I’m pretty much with them on most of that, but I think too glib an interpretation of these arguments can lead us astray and…well, those big cheers worried me a bit. Although I was impressed by the subtlety of the panellists’ thinking – none were arguing for a naïve rewilding uninformed by the needs of agriculture – I nevertheless sensed a possibly somewhat naïve anti-farmer and anti-private property sentiment underlying some of the proceedings. Most of us nowadays are so divorced from farming that it’s easy for misunderstandings to build up, and I for one have become less inclined to be critical of farmers since I switched from the lectern to the plough. Sheesh, it’s been an education. And while God knows there are farmers (and farm organisations still more) who deserve the opprobrium of anyone who cares about the land, let’s pause a moment to reflect on what we’re asking of our farmers – to be financially successful self-employed entrepreneurs, to produce healthy food at high volume and unprecedentedly low price, and to safeguard the environment, the landscape and its wildlife within those parameters. Is it any wonder that so many of them fail at some or all of those onerous demands? Or that there’s a recruitment crisis in farming, with a new cohort substantially failing to replace the old? As I’ve said before, a country basically gets the farmers it deserves.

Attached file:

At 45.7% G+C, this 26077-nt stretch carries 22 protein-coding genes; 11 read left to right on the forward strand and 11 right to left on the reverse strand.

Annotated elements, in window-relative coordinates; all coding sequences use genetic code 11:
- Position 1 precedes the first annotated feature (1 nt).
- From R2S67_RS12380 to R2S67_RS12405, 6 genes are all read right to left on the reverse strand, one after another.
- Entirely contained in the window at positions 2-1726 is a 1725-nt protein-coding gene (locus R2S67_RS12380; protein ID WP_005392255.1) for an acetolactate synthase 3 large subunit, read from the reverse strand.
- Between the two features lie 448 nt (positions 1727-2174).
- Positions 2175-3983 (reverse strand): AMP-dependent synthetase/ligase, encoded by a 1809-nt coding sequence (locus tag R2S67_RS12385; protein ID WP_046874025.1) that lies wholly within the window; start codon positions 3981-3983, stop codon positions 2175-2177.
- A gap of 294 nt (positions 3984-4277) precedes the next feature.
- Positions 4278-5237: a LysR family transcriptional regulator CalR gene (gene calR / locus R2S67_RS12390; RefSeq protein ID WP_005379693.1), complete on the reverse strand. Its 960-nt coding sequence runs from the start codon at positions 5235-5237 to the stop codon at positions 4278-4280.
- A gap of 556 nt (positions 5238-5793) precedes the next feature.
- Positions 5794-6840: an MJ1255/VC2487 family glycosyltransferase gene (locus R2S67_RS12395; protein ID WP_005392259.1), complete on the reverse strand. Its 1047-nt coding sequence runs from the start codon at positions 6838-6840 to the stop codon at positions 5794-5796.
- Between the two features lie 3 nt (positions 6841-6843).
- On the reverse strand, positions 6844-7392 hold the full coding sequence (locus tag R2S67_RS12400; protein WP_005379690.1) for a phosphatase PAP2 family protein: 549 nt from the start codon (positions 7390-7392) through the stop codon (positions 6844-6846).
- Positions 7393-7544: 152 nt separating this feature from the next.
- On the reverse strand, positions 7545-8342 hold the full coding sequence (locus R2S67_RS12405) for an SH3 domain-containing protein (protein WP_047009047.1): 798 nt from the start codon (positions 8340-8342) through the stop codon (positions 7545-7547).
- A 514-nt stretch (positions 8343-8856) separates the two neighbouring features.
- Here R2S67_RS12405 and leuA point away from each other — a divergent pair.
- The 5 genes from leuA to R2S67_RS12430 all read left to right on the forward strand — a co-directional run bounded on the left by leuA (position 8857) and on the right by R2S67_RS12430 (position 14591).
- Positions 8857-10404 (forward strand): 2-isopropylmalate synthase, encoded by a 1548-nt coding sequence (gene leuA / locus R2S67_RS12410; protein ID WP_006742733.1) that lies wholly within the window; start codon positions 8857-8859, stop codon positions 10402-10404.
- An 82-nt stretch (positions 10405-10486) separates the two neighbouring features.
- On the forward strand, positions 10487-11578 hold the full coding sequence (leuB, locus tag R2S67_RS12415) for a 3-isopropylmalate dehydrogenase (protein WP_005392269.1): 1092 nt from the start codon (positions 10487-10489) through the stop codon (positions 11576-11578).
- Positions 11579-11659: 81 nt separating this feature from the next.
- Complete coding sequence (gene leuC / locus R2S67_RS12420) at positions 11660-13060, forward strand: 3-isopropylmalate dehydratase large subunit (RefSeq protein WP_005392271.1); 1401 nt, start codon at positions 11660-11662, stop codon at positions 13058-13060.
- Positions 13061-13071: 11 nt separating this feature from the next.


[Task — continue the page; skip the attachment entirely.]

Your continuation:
So now let’s look at how a rewilding programme might pan out in a bad way. Over the next few decades, EU farm subsidies (Pillar 1…and Pillar 2?) are slashed to zero. Not a bad thing in many ways – it’ll end the scandalous subsidy of rich land speculators and have the effect George desires on upland sheep farming (I do have qualms about the upheaval in hill country pastoral traditions, but I think he’s right that things have got to change somehow). I haven’t looked in detail at the data, but I suspect however that without concomitant changes in food and trade policy it’ll also put paid to a lot of lowland farmers, including quite large-scale conventional ones, because I don’t really agree with George that lowland farmers don’t need a subsidy to stay afloat in present economic circumstances. Bear in mind that farmers are often selling below costs of production, working crazy hours and doing non-food production related things to stay in business. In this sense, in contrast to the wealthy landowner, the jobbing family farmer is not the real beneficiary of the EU subsidies. That honour goes to the processors, retailers and consumers who aren’t paying a realistic price for their food. Without subsidies or any protection from global commodity markets, agricultural margins will be shaved still further, putting family farmers out of business. Once in the hands of the corporates, I suspect that local agri-environmental outrages of the kind recently identified by George may diminish. Global agri-environmental outrages, however, will surely increase.